Mary slides the cookie sheet out of the oven and sets it on the counter. “Are they done, do you think?” she queries, her brow furrowed.
I reach out and lightly touch the top of a biscuit. It gives slightly, but is firm. Normally, I’d think they were done. “I don’t know. They have barely browned at all.” I say with concern. “Let’s put them in for another two minutes, just in case.”
“Okay.” Mary says, and slides them back into the oven. She sets the timer, and then we look at each other with questioning eyes.
“Did you see they haven’t risen at all?” I say in a low, incredulous voice, like I’m sharing a deep, dark secret. “They’re the same thickness as when I cut them.” For a brief moment I feel a twinge of worry. Did I add the baking powder? I walk to the cupboard, open it and stare at the container. A vague memory stirs. Yes, I added the tablespoon of baking powder. My anxiety eases, and I feel pleasure that my brain retained that vague memory for me to refer to.
After two minutes, we pull them out. “They must be done” says Mary. I guess. We both take two biscuits, open them up, and I smother mine in butter and raspberry jam. Even though they are a supplement to the soup that’s for dinner, there is no reason to eat them plain.
We settle on the couch and pause. It is the moment of truth. We both bite into our first gluten free biscuit and chew slowly, considering. “Tastes fine.” I say. Really, it tastes like our regular biscuits, more or less.
“Yes, it’s good” Mary agrees, and our dinner continues. A success, I suppose.
Welcome to our new gluten free world. Or, should I say, Mary’s gluten free world. I’m not really gluten free. Rather, I’m gluten free-ish because I cook and eat with Mary, and she has gone gluten free. These are our first gluten free biscuits. So much better than the gluten free pizza crust mix we used a few weeks ago. That thing was creepy – it puffed up beautifully, but tasted of absolutely nothing. It was like I was eating a hologram, there was such an absence of taste.
I’ve heard about eating gluten free for years, decades maybe. I’ve never considered it for myself. I mean, why go through the hassle? More recently, the social buzz says it’s part of an anti-inflammatory diet. Us brain injured types are suppose to try it. Like all anti-inflammation stuff (including my HBOT), it’s suppose to reduce swelling and allow my brain to function more successfully.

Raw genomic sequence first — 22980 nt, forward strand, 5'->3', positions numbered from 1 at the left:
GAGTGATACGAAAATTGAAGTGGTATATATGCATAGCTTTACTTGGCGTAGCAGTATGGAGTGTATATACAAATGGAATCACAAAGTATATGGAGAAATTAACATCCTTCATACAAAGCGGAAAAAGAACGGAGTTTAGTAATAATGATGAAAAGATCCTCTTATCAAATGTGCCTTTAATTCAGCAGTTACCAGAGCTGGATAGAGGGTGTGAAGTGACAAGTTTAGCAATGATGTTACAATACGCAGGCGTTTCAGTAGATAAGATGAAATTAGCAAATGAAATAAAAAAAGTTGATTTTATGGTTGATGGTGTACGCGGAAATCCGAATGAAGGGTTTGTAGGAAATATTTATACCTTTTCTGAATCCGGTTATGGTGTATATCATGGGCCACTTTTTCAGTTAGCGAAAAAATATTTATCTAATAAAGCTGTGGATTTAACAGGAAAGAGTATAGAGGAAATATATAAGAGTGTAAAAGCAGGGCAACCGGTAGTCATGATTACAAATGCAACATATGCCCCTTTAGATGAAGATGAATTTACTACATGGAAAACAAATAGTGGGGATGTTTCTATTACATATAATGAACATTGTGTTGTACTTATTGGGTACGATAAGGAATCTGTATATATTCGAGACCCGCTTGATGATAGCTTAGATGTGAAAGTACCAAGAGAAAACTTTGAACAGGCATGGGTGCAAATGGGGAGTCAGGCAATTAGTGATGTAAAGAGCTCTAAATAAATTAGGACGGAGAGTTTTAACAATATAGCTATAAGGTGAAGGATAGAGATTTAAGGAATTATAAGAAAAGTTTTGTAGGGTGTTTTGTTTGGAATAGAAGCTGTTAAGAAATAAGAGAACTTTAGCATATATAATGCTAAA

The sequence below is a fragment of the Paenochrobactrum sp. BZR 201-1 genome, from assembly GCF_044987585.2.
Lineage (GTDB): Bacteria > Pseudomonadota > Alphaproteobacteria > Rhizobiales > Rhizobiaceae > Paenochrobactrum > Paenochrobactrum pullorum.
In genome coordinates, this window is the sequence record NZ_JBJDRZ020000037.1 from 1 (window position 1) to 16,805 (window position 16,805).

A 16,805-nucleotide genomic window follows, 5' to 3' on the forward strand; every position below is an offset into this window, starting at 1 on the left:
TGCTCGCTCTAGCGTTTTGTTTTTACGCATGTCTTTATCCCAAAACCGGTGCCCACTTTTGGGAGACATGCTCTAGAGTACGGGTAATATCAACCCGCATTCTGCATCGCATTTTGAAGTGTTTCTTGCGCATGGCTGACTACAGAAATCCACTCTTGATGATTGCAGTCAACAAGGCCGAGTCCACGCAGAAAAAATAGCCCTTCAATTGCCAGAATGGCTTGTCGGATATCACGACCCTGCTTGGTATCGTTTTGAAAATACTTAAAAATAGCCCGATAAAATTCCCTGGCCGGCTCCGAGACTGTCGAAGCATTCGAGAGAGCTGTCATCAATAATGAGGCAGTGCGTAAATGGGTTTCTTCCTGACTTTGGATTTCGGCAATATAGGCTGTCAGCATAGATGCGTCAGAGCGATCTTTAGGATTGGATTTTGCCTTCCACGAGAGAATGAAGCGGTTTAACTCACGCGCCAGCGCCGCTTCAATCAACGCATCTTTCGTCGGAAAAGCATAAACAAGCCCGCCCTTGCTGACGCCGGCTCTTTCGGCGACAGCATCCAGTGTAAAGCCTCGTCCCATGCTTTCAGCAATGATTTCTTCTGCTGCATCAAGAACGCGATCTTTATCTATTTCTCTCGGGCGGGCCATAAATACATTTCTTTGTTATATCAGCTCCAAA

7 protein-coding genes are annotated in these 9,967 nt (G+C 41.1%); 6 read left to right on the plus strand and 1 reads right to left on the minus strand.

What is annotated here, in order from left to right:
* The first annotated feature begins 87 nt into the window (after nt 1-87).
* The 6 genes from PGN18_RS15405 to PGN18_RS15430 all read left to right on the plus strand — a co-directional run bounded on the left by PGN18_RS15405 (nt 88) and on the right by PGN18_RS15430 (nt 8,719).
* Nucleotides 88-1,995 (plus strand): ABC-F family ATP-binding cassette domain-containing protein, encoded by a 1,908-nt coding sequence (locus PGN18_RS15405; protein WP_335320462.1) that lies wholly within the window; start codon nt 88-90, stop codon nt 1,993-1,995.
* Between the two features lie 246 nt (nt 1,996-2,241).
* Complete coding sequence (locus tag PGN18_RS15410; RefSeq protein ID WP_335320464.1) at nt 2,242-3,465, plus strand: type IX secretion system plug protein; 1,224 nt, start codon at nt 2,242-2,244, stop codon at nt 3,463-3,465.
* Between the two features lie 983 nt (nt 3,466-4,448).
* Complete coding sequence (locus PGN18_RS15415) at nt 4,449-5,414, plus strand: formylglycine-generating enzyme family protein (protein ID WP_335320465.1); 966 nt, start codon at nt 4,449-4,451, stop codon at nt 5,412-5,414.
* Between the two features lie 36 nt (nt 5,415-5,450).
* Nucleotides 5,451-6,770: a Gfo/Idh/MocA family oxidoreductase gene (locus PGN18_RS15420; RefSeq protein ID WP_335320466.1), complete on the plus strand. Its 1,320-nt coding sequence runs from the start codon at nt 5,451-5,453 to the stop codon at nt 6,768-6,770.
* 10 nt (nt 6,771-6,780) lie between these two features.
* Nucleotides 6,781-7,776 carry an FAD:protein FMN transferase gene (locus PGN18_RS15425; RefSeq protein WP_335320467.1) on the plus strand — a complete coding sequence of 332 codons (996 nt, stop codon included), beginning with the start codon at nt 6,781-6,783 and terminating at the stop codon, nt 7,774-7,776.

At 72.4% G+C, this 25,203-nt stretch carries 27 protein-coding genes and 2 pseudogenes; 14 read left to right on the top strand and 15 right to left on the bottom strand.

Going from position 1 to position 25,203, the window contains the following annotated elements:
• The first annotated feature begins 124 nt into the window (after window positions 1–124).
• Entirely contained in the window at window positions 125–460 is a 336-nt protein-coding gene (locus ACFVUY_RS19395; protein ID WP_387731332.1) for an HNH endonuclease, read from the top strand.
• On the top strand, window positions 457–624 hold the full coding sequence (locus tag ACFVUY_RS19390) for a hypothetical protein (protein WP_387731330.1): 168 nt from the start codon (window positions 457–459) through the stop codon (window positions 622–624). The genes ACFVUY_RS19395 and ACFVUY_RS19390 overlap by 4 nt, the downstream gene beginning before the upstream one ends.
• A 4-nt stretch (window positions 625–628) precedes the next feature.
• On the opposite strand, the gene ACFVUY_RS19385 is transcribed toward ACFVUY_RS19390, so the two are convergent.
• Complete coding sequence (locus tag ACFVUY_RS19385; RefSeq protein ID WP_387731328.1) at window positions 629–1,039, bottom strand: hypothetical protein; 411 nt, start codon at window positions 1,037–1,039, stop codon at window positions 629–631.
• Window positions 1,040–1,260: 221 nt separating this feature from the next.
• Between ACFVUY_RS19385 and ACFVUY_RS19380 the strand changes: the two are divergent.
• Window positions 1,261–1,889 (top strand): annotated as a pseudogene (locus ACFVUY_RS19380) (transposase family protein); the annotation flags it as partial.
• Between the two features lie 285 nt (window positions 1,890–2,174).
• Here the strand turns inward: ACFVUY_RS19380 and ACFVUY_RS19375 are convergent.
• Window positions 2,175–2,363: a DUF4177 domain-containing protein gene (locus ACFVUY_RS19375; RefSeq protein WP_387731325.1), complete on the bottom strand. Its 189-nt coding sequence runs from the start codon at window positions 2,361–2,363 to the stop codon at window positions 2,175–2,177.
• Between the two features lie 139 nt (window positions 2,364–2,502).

I’m not one to switch around what I’m eating. Or – let’s be honest – switch most anything, really. Eating is a basic part of life, and I figure I’m doing well if I eat a balanced diet of food made mostly from scratch. Easy peasey. Plus, I like to keep eating stress-free. I have no interest in assigning judgments to food products and, by extension, to myself based on what food I interact with on any given day.
But, in this case, gluten free came to my door and invited itself inside without my okay. So I might as well check out this visitor and see what I can learn. See if it is good for me.
We’ve been gluten free for about 3 weeks. Geez, has it only been 3 weeks? It seems like forever. But I checked my calendar – yes, it’s been about 3 weeks. Ack.
Is it helping? It seems to be helping Mary. Her digestion is working better than it has in months, perhaps years. She’s sleeping better. Since those are the things she wanted to fix, success is hers.
Me? I haven’t noticed any change. I probably eat some gluten, a piece of bread, either every day or every other day. My energy, sleep, mental cognition, and most everything else hasn’t changed. I might be getting one benefit, though. I’m in the process of eliminating omeprazole and have been wrestling with a rash of heartburn, acid reflux, excessive burping and other unpleasantness during this time. The last three weeks, my symptoms have decreased. Of course, I did pause my wean down about a month ago, so perhaps it’s just my body adjusting to less of the medication.
Can’t know. But it hasn’t hurt.
What else have I noticed about eating gluten free? Well, it’s not as satisfying. Not nearly. Probably some of that is because gluten free replacements have very little protein versus wheat. I feel vaguely hungry and dissatisfied most of the time. Yes, even right this minute, I am vaguely dissatisfied. I’ve gotten use to it, but it’s still there.
I’ve also learned that wheat has a taste, a distinct taste, and I like it. Wheat is tasty. Wheat is pleasant. And wheat has a hell of a lot of protein, which means you can have pasta for dinner and be satisfied. Not true in gluten free land.
I’ve also learned that gluten is everywhere. Who knew? Well, I didn’t. Soy sauce, for one, has wheat. So when Mary and I had some impromptu Chinese food last week, Mary had to eat some sad, slightly sauteed broccoli with bland chicken and plain rice with no sauce while I ate a truly excellent serving of General Tso’s Chicken. Yum!
Going forward? Mary and I are gluten free for the foreseeable future. After she’s settled back into work and life and is done with her recovery, maybe we’ll revisit it. Thanks to King Arthur’s measure-for-measure gluten free flour, I don’t have to sprint towards the finish line. Gluten free stuff can taste good. Only, it is still vaguely unsatisfying. Vaguely.